- 1/4 ounce absinthe
- 1 ounce vodka
- 1 ounce French blanc vermouth, such as Dolin
- 1/2 ounce ginger liqueur, preferably Domaine de Canton
- 1/4 ounce chilled verjus
- 1 teaspoon grenadine, preferably homemade
Absinthe by Julia Talbot and BA Tortuga
Spirits Book 2
Rene headed up the rickety stairs to his ridiculously expensive salon off Frenchman’s, intending only to grab some of his clothes and what cash he had left before heading west.
The deep South had not been kind to him, non, not a bit.
He’d run from Bartholome for well over a year, once the big male had caught scent of him in New Orleans, and he had thought he’d be safe in the sticks, but no.
His mate had found him.
He’d run until his pads were torn, until his fur was gray from soot and mud. Then he’d found his stash of clothes and ID and come home, hoping Bartholome was still heading east.
God, he just wanted to lie down somewhere and sleep. Just sleep.
Rene got his door locks opened and stumbled inside, the scent of home perfect. Oh. Shower. He could shower first. He tore off his filthy clothes and limped to the bathroom, hand slapping on the hot water tap.
Cold water spurted from the tap, but it didn’t take long for the steam to pour out. Oh, yes.
Rene climbed in, knees buckling as he landed on the floor of the tub with a soft sob. Better. So much better. He lifted his face to the spray, so tired of running. His bones hurt.
“Oh, chiot, you’re all skinny and bruised.” The voice was low, husky, but tickled, and Rene groaned.
“You can’t be here. This is my house.” His place, and he hadn’t even noticed that Bartholome was there, goddamn it. The moon was playing tricks on him.
“It’s a tiny little bolt hole.” The big one, Bartholome, was right there. Right fucking there. Huge and dark and beautiful, like the river at night.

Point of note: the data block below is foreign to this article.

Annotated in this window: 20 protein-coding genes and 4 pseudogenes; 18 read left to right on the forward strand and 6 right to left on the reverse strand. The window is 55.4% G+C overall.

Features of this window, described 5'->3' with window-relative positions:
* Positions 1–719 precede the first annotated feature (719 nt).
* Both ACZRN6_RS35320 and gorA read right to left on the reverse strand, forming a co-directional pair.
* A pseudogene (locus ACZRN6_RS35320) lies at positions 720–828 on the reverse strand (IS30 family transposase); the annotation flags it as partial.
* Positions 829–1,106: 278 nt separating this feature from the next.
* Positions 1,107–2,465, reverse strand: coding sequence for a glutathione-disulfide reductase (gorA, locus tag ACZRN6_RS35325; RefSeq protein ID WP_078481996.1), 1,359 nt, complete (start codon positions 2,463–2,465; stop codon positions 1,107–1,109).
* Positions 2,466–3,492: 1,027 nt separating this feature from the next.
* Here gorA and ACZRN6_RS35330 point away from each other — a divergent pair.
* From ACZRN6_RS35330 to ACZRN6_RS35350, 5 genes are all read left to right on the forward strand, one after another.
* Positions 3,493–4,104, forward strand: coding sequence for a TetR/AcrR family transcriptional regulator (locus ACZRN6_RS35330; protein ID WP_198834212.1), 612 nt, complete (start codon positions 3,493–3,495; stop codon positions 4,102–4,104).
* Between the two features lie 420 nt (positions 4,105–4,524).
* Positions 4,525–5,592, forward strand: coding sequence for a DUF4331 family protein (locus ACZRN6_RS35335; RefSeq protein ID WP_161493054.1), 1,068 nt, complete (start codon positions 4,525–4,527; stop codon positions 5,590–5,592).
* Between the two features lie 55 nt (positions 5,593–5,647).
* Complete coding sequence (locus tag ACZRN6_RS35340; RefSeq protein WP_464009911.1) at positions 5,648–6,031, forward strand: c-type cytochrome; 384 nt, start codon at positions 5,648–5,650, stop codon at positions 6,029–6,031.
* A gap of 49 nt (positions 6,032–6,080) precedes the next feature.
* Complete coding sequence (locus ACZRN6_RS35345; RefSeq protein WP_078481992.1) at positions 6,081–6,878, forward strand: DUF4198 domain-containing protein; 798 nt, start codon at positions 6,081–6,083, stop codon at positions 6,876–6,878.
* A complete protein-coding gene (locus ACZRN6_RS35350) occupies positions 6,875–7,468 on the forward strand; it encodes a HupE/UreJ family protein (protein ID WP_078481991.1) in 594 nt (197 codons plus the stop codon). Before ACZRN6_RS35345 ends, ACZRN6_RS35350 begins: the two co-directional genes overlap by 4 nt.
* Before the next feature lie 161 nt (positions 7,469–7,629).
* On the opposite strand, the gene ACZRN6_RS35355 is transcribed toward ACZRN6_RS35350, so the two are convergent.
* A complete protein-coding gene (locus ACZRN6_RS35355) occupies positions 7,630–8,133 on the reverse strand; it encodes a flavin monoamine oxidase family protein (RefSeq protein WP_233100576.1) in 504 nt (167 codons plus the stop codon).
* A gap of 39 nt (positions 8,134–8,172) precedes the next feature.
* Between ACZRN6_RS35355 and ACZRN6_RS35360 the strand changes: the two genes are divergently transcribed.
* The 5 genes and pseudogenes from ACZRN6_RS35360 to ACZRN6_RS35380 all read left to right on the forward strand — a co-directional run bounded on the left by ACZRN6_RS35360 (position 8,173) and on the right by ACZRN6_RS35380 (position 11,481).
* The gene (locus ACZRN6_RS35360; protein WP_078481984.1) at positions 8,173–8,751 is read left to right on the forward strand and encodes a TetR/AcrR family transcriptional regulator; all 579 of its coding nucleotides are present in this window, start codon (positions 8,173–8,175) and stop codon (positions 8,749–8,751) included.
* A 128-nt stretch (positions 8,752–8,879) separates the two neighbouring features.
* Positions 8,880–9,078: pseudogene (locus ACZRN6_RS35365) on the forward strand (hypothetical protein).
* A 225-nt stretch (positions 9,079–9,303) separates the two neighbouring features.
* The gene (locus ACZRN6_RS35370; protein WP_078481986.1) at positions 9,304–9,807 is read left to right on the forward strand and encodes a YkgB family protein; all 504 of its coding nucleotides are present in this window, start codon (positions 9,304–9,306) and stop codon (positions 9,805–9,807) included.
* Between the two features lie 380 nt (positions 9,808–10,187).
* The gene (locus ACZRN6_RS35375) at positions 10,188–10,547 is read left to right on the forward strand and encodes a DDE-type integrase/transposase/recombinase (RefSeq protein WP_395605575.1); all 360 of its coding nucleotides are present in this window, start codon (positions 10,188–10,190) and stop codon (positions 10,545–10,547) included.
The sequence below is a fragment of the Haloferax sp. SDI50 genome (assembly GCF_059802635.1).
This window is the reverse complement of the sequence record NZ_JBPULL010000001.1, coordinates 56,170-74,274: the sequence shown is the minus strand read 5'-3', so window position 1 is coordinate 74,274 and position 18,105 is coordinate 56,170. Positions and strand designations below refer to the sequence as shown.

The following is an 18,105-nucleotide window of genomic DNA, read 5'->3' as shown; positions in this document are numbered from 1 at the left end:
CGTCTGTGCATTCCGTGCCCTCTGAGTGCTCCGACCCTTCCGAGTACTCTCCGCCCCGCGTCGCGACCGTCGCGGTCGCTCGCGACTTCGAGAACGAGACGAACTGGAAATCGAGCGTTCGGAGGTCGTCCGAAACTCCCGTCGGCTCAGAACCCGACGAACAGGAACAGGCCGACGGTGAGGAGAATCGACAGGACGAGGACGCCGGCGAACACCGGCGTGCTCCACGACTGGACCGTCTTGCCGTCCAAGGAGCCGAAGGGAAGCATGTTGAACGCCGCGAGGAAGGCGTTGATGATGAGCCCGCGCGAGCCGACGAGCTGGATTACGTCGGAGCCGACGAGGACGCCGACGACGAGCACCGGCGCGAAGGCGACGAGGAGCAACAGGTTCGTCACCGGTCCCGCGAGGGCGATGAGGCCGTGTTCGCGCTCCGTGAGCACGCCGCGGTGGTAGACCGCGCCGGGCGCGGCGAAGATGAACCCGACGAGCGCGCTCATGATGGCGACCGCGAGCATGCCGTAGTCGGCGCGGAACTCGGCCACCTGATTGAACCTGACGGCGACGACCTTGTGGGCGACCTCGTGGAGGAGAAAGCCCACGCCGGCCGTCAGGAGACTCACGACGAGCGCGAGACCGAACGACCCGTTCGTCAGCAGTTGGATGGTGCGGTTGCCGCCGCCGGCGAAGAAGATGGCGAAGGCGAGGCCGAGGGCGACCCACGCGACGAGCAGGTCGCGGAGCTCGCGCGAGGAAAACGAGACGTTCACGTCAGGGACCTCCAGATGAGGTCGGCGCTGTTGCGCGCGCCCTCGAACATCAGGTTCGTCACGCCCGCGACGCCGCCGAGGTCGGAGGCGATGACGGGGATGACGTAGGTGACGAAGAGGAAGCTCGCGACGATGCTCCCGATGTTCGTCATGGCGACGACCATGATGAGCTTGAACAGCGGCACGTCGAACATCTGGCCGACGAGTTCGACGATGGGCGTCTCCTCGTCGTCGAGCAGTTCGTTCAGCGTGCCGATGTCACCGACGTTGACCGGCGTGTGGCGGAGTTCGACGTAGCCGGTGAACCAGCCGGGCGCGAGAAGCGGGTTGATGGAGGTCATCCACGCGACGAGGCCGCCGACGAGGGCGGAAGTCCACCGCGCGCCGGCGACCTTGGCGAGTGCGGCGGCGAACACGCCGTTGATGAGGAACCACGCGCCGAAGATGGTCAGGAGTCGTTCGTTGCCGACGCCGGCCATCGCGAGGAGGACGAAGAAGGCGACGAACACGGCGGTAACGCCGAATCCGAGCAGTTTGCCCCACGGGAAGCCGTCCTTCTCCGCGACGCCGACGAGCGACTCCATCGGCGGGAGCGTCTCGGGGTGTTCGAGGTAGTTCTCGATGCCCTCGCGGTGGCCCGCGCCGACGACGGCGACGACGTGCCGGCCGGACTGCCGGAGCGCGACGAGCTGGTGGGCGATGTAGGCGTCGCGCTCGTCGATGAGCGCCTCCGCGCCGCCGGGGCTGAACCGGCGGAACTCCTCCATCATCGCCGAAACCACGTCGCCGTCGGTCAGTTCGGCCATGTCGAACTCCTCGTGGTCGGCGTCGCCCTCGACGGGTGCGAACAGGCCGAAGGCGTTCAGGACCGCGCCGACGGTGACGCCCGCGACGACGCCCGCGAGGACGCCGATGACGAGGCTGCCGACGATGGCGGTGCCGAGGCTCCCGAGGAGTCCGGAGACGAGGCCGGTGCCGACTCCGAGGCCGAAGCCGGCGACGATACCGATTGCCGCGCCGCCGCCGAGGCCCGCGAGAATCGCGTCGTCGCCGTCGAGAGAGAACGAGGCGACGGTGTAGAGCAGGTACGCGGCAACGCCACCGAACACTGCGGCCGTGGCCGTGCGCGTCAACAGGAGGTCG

“It’s mine and you’re sitting on my toilet.”
“Well, you don’t have chairs.” Shifting his weight, Bartholome stared at him, dark eyes crinkled up with a tiny smile.
Rene was so tired, so tired, and the thought of running again made him want to whine. “How did you find me so fast?” Why won’t you go away? You sent me away. You told me to go. They all laughed.
“You just ran, chiot. You didn’t hide.”
“Give me until morning and I’ll do better.”
“I can do that. We can nap together.”
It was a terrible idea. Awful, but it sounded so appealing. Bartholome had never wanted to share a bed before now, had never wanted him. Of course, he had said more words to Barthe tonight than he ever had in his life, so it worked both ways.
“The bed is good, soft.” And Rene was worn to the bone. Was the mate call stronger now than it had been all those years ago? He definitely thought so, and that was so not fair.
“Then come on, chiot.” Bartholome held out a hand. A big, square, hard to resist hand.
A voice in the back of his head insisted this was a huge mistake, a stupid act, but he took it anyway. Bartholome pulled him to the bed after turning off the shower.
The top blanket was dusty and they tossed it, but the rest worked and Rene collapsed into a fuzzy pile as soon as he climbed up, body refusing to go another single step as a human. He snorted a little, wiggling around to try to get comfy.
Bartholome settled him once and for all by flopping down on top of him.
“Ooph.” Bossy old man. Rene was going to bite him. In his dreams. After he’d headed west.